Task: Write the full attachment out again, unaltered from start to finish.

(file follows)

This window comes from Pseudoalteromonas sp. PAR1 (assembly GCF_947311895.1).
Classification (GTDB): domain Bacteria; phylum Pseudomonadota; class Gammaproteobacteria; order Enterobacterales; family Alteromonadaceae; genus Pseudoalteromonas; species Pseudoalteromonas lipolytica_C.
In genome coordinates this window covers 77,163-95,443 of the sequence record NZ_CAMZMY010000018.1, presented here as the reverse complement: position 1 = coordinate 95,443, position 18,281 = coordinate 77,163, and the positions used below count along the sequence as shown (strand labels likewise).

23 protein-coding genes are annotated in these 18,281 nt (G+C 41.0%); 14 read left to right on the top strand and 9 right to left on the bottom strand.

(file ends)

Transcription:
This window comes from Pseudoalteromonas sp. PAR1 (assembly GCF_947311895.1).
Classification (GTDB): domain Bacteria; phylum Pseudomonadota; class Gammaproteobacteria; order Enterobacterales; family Alteromonadaceae; genus Pseudoalteromonas; species Pseudoalteromonas lipolytica_C.
In genome coordinates this window covers 77,163-95,443 of the sequence record NZ_CAMZMY010000018.1, presented here as the reverse complement: position 1 = coordinate 95,443, position 18,281 = coordinate 77,163, and the positions used below count along the sequence as shown (strand labels likewise).

23 protein-coding genes are annotated in these 18,281 nt (G+C 41.0%); 14 read left to right on the top strand and 9 right to left on the bottom strand.